All posts by katrinadahlke

Lee Grant and Dinah Manoff in town Thursday

0807_KSFE_LeeGrantThis week Eagle Harbor Books on Bainbridge Island welcomes actress Lee Grant (Detective Story and Shampoo) and her daughter, actress and director Dinah Manoff (Marty from Grease) who is a local resident. This is a great chance to get a peek into Hollywood from Grant’s perspective.

The pair will be discussing Grant’s autobiography “I Said Yes to Everything.” The actress had a busy childhood as a performer, worked on Broadway and made her first hit movie Detective Story with Kirk Douglas in 1951. Shortly afterward she was blacklisted by the House Committee on Un-American Activities during the McCarthy era for not testifying against her husband at the time, preventing her from being offered any major screen roles. After 12 years on that list and one child—Manoff—later, Grant went to work again starring in films like In the Heat of the Night and won an Oscar for Shampoo. She went on to direct an award-winning documentary among other works, and continues to act and educate today.

The event is free, and will take place on Thursday from 7:30 to 8:30 p.m. at Eagle Harbor Books. Customers who purchase books in advance will get preferential seating and signing.

Music and outdoors meet at Moonfest


MoonFest—started by Rock and Roll Hall of Fame guitarist Roger Fisher to bring outdoors and music together—is coming August 21-22 in Lake LeLand, just across the Hood Canal. Now is the time to get tickets and reserve camping spots for the festival.

The line-up so far this year includes:

Bill Carter—well-known rock artist on the Austin music scene,

Geoffrey Castle—electric violinist closing out Saturday night,

Ian Moore—another singer-songwriter from Austin rolling together rock, folk and blues,

the Herbivores—a local Seattle favorite with reggae sounds

and Billy Stoopes, Tina Hendrix, Randy Linder and more.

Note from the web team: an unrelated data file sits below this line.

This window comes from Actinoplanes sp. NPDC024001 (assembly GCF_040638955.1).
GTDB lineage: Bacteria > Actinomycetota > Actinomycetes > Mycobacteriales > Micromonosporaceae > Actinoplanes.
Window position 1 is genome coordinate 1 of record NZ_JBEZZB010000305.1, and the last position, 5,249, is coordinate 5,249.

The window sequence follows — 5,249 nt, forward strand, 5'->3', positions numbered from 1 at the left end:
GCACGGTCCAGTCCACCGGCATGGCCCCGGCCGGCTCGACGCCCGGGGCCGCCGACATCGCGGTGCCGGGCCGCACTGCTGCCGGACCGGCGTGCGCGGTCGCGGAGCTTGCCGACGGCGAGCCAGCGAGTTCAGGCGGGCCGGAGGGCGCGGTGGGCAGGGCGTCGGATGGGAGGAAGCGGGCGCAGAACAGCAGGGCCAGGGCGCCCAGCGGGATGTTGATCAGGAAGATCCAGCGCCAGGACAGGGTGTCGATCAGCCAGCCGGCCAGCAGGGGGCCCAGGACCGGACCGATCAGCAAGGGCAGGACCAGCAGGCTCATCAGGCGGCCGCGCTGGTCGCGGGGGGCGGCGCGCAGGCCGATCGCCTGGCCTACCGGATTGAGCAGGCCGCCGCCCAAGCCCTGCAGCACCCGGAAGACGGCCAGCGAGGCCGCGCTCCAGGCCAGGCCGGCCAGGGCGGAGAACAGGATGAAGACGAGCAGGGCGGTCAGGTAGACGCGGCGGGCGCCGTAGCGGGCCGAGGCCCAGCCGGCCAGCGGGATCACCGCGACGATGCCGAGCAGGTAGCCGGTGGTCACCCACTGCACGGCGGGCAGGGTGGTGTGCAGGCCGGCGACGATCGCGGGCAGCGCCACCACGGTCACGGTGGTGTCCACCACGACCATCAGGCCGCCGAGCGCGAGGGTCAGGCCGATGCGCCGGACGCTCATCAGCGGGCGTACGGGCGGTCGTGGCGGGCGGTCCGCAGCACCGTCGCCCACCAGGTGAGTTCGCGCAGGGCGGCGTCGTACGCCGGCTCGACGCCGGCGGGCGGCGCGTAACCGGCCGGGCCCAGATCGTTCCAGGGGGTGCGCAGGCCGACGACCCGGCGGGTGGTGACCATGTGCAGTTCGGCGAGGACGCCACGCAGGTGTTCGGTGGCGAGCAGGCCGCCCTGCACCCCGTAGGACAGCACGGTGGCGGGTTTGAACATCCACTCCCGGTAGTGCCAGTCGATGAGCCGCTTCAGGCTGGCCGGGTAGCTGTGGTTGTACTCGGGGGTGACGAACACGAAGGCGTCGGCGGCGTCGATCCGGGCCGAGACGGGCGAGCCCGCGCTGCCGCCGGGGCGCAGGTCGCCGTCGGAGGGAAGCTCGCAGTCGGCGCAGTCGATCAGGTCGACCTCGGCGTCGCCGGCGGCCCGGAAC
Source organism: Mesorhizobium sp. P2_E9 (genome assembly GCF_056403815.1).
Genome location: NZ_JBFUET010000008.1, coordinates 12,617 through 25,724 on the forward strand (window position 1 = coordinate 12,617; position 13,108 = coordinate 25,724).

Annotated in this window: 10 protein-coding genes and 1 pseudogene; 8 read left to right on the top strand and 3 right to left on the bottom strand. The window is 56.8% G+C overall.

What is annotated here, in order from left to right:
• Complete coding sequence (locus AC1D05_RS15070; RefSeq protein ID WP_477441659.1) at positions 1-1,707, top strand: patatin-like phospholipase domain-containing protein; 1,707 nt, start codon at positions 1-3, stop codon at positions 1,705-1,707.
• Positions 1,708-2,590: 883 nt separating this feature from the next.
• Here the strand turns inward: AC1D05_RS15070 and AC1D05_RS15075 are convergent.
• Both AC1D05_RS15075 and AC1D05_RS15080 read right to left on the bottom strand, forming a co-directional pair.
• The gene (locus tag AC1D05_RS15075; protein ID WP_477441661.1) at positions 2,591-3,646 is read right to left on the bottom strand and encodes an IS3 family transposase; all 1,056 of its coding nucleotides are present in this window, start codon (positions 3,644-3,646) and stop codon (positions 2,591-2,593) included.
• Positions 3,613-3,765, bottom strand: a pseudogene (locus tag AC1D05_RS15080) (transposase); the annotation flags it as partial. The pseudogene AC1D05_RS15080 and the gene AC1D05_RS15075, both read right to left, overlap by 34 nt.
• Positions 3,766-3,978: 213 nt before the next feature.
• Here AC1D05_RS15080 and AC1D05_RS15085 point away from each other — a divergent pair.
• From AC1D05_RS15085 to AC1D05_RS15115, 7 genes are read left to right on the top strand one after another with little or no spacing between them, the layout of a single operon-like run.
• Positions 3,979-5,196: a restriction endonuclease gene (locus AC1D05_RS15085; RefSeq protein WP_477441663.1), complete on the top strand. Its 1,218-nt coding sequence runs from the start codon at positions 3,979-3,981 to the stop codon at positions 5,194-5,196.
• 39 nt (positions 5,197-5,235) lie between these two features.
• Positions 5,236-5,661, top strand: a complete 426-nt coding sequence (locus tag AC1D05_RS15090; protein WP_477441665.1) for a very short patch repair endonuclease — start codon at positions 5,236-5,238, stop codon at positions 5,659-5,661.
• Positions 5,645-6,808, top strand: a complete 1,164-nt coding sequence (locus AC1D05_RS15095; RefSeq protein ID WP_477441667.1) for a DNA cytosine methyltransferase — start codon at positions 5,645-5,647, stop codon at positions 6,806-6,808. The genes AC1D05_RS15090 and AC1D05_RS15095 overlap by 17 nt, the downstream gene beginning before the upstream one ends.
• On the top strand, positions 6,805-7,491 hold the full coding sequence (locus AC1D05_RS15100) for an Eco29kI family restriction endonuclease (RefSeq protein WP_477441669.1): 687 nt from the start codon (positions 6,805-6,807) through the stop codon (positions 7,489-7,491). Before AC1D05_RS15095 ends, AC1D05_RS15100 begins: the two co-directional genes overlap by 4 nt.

The weekend will include tye-dyeing class (because, why not) on Saturday, a raptor exhibit from Discovery Bay Wild Bird Rescue, tai chi (you are there to relax) and options to kayak and explore the shore of the Hood Canal. Food available includes everything from vegan spreads to teriyaki chicken, brunch with berry pancakes and later on salmon dinners. Oh, and beer. There will be beer.

And while you are out there, take the time to enjoy the Olympic Peninsula too. Hike, relax, read, and then enjoy the music.

Jaws on the big screen

By Katrina Dahlke:jaws_poster-TCM-40

40 years ago, the tale of a quiet tourist town hunting a shark for vengeance hit the big screen. Steven Spielberg directed the movie based on a Peter Benchley novel that had been published the year before. And it was what we would consider today a summer blockbuster.

I’m going to come right out and admit I have never seen “Jaws.”

And as someone who hasn’t seen it, my own non-memories of Jaws mostly have to do with John Williams’ film score. Actually, just two notes from the film score.

When I was a kid before I knew what sharks were, or the horror that Jaws was for that matter, I would get chased around the pool by my dad going “duhn-duhn, duhn-duhn,” speeding up as he got closer until he caught me. Those E and F notes were part of a game; they were the build up to me screaming in delight and pretending to escape.